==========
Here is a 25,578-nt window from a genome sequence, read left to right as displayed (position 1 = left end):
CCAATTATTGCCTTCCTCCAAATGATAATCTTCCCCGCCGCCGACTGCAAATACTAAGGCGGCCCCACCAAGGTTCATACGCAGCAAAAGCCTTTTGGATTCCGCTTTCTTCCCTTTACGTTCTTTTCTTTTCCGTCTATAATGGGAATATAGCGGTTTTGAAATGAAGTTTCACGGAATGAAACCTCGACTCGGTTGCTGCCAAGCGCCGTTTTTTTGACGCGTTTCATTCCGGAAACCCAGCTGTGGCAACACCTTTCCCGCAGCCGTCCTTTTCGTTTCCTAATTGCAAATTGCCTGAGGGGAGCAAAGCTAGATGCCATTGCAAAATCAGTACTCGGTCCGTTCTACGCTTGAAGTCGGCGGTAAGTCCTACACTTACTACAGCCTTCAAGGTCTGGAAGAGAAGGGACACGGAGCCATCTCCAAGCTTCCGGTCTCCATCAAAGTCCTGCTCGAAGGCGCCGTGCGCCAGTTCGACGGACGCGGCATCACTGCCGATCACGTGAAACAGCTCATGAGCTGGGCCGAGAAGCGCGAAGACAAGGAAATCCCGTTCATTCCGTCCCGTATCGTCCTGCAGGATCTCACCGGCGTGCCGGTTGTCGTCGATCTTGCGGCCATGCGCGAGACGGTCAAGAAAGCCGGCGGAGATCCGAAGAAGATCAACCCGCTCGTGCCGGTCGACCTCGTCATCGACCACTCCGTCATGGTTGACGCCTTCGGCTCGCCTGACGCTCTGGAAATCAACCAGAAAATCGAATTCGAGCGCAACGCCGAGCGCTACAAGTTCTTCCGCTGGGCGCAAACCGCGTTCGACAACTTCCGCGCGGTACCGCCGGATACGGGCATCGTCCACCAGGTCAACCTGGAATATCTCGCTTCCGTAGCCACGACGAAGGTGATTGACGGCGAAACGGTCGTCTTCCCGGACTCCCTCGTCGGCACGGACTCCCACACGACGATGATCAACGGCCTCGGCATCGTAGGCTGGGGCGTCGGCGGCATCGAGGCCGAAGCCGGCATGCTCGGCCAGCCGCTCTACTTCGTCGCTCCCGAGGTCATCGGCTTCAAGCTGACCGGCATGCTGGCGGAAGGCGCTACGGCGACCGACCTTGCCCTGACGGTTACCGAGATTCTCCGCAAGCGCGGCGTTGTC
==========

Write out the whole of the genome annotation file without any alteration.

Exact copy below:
Here is a 25,578-nt window from a genome sequence, read left to right as displayed (position 1 = left end):
CCAATTATTGCCTTCCTCCAAATGATAATCTTCCCCGCCGCCGACTGCAAATACTAAGGCGGCCCCACCAAGGTTCATACGCAGCAAAAGCCTTTTGGATTCCGCTTTCTTCCCTTTACGTTCTTTTCTTTTCCGTCTATAATGGGAATATAGCGGTTTTGAAATGAAGTTTCACGGAATGAAACCTCGACTCGGTTGCTGCCAAGCGCCGTTTTTTTGACGCGTTTCATTCCGGAAACCCAGCTGTGGCAACACCTTTCCCGCAGCCGTCCTTTTCGTTTCCTAATTGCAAATTGCCTGAGGGGAGCAAAGCTAGATGCCATTGCAAAATCAGTACTCGGTCCGTTCTACGCTTGAAGTCGGCGGTAAGTCCTACACTTACTACAGCCTTCAAGGTCTGGAAGAGAAGGGACACGGAGCCATCTCCAAGCTTCCGGTCTCCATCAAAGTCCTGCTCGAAGGCGCCGTGCGCCAGTTCGACGGACGCGGCATCACTGCCGATCACGTGAAACAGCTCATGAGCTGGGCCGAGAAGCGCGAAGACAAGGAAATCCCGTTCATTCCGTCCCGTATCGTCCTGCAGGATCTCACCGGCGTGCCGGTTGTCGTCGATCTTGCGGCCATGCGCGAGACGGTCAAGAAAGCCGGCGGAGATCCGAAGAAGATCAACCCGCTCGTGCCGGTCGACCTCGTCATCGACCACTCCGTCATGGTTGACGCCTTCGGCTCGCCTGACGCTCTGGAAATCAACCAGAAAATCGAATTCGAGCGCAACGCCGAGCGCTACAAGTTCTTCCGCTGGGCGCAAACCGCGTTCGACAACTTCCGCGCGGTACCGCCGGATACGGGCATCGTCCACCAGGTCAACCTGGAATATCTCGCTTCCGTAGCCACGACGAAGGTGATTGACGGCGAAACGGTCGTCTTCCCGGACTCCCTCGTCGGCACGGACTCCCACACGACGATGATCAACGGCCTCGGCATCGTAGGCTGGGGCGTCGGCGGCATCGAGGCCGAAGCCGGCATGCTCGGCCAGCCGCTCTACTTCGTCGCTCCCGAGGTCATCGGCTTCAAGCTGACCGGCATGCTGGCGGAAGGCGCTACGGCGACCGACCTTGCCCTGACGGTTACCGAGATTCTCCGCAAGCGCGGCGTTGTC